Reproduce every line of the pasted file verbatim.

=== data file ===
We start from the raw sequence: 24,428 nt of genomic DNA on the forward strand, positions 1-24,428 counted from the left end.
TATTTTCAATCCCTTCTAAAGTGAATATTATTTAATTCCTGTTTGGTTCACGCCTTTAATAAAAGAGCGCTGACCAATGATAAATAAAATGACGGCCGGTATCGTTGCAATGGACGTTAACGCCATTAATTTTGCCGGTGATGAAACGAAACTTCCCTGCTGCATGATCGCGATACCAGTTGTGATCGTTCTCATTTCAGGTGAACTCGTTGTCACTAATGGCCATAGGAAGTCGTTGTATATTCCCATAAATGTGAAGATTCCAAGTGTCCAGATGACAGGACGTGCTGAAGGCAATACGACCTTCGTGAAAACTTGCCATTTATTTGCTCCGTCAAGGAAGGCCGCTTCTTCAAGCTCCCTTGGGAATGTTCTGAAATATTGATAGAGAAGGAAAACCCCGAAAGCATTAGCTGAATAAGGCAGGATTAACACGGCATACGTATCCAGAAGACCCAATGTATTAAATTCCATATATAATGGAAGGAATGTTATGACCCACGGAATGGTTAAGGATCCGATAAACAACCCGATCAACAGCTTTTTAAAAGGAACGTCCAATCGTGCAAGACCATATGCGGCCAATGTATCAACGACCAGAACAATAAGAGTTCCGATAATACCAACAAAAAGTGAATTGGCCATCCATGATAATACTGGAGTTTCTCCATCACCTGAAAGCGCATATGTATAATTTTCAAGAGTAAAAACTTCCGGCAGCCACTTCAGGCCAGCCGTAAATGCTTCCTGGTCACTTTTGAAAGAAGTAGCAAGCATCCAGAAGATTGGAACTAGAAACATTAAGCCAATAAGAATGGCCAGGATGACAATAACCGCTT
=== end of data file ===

We start from the raw sequence: 24,428 nt of genomic DNA on the forward strand, positions 1-24,428 counted from the left end.
TATTTTCAATCCCTTCTAAAGTGAATATTATTTAATTCCTGTTTGGTTCACGCCTTTAATAAAAGAGCGCTGACCAATGATAAATAAAATGACGGCCGGTATCGTTGCAATGGACGTTAACGCCATTAATTTTGCCGGTGATGAAACGAAACTTCCCTGCTGCATGATCGCGATACCAGTTGTGATCGTTCTCATTTCAGGTGAACTCGTTGTCACTAATGGCCATAGGAAGTCGTTGTATATTCCCATAAATGTGAAGATTCCAAGTGTCCAGATGACAGGACGTGCTGAAGGCAATACGACCTTCGTGAAAACTTGCCATTTATTTGCTCCGTCAAGGAAGGCCGCTTCTTCAAGCTCCCTTGGGAATGTTCTGAAATATTGATAGAGAAGGAAAACCCCGAAAGCATTAGCTGAATAAGGCAGGATTAACACGGCATACGTATCCAGAAGACCCAATGTATTAAATTCCATATATAATGGAAGGAATGTTATGACCCACGGAATGGTTAAGGATCCGATAAACAACCCGATCAACAGCTTTTTAAAAGGAACGTCCAATCGTGCAAGACCATATGCGGCCAATGTATCAACGACCAGAACAATAAGAGTTCCGATAATACCAACAAAAAGTGAATTGGCCATCCATGATAATACTGGAGTTTCTCCATCACCTGAAAGCGCATATGTATAATTTTCAAGAGTAAAAACTTCCGGCAGCCACTTCAGGCCAGCCGTAAATGCTTCCTGGTCACTTTTGAAAGAAGTAGCAAGCATCCAGAAGATTGGAACTAGAAACATTAAGCCAATAAGAATGGCCAGGATGACAATAACCGCTT